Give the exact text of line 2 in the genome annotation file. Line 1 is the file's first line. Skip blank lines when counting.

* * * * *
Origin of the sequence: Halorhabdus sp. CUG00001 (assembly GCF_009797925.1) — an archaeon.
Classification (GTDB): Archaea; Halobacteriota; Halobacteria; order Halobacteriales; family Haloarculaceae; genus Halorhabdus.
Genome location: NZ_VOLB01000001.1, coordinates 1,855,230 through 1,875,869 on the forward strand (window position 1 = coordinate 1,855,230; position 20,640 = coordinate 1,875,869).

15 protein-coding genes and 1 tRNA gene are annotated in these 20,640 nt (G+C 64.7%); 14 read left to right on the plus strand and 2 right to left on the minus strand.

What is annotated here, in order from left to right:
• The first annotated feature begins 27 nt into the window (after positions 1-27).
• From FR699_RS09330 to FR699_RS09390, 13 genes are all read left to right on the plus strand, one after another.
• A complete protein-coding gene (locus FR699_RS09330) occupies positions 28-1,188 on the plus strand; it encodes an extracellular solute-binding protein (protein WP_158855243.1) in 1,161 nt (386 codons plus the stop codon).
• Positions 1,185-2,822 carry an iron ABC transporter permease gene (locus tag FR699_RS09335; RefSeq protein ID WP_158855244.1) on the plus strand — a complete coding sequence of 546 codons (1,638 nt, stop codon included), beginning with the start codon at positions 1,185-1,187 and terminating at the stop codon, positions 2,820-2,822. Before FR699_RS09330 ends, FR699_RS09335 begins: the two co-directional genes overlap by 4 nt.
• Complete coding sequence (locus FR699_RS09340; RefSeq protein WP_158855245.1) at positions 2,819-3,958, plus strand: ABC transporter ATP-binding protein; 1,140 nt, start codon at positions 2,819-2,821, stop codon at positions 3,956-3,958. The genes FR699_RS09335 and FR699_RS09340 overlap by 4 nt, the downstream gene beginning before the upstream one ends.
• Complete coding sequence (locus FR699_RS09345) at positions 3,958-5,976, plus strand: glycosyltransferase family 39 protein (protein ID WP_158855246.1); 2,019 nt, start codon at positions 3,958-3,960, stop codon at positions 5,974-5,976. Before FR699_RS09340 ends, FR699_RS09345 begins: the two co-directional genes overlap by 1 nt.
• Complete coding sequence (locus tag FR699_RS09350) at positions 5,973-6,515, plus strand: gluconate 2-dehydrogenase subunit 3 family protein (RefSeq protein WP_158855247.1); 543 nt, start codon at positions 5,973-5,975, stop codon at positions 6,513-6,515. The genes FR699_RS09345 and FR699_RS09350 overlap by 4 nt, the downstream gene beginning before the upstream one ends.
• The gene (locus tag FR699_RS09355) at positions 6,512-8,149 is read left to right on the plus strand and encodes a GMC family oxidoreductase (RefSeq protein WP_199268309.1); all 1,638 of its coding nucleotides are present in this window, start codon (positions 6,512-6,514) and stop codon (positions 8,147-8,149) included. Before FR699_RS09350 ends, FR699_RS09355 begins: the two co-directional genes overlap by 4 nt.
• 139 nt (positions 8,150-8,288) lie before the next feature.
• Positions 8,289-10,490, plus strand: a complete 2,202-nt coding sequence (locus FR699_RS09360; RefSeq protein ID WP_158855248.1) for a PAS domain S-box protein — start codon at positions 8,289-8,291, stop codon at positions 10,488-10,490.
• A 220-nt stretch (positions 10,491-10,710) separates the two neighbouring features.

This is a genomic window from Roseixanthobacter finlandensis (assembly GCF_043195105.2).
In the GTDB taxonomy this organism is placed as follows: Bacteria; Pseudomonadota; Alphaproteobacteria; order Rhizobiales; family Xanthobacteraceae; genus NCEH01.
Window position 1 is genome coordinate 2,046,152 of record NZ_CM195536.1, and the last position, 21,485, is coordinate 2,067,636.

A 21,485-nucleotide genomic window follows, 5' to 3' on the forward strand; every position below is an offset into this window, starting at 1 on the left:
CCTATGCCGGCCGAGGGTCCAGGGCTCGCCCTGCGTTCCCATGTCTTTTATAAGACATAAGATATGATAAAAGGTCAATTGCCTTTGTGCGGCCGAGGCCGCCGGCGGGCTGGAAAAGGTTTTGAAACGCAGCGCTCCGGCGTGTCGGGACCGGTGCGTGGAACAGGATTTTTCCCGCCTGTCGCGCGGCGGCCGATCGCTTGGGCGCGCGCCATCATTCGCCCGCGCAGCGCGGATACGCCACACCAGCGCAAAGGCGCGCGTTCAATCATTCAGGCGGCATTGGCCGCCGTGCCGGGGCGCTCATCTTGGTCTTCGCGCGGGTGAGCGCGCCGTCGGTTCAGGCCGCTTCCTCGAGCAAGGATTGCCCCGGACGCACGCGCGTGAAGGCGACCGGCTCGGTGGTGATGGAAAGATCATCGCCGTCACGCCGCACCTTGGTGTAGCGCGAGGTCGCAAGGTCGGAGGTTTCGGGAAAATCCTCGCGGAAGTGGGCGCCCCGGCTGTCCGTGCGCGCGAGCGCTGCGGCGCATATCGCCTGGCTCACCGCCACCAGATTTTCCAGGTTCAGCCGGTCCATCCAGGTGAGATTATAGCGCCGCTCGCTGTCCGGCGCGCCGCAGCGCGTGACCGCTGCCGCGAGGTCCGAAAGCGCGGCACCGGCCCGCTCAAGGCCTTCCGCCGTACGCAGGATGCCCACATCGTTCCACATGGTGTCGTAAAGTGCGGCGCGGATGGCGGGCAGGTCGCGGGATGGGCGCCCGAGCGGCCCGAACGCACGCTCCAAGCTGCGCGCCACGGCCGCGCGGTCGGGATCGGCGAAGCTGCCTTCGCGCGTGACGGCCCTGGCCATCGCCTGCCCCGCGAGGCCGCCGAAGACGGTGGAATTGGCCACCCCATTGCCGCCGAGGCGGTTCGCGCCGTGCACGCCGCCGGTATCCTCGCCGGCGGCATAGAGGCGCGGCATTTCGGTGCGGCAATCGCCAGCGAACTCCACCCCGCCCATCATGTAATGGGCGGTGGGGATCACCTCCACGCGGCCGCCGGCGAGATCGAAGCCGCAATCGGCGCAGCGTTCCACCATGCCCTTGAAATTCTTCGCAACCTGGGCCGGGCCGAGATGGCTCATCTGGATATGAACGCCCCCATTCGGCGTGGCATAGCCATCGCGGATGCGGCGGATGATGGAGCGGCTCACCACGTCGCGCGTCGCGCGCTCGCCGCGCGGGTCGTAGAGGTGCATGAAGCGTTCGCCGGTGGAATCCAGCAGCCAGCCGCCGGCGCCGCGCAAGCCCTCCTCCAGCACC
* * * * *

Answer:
Classification (GTDB): Archaea; Halobacteriota; Halobacteria; order Halobacteriales; family Haloarculaceae; genus Halorhabdus.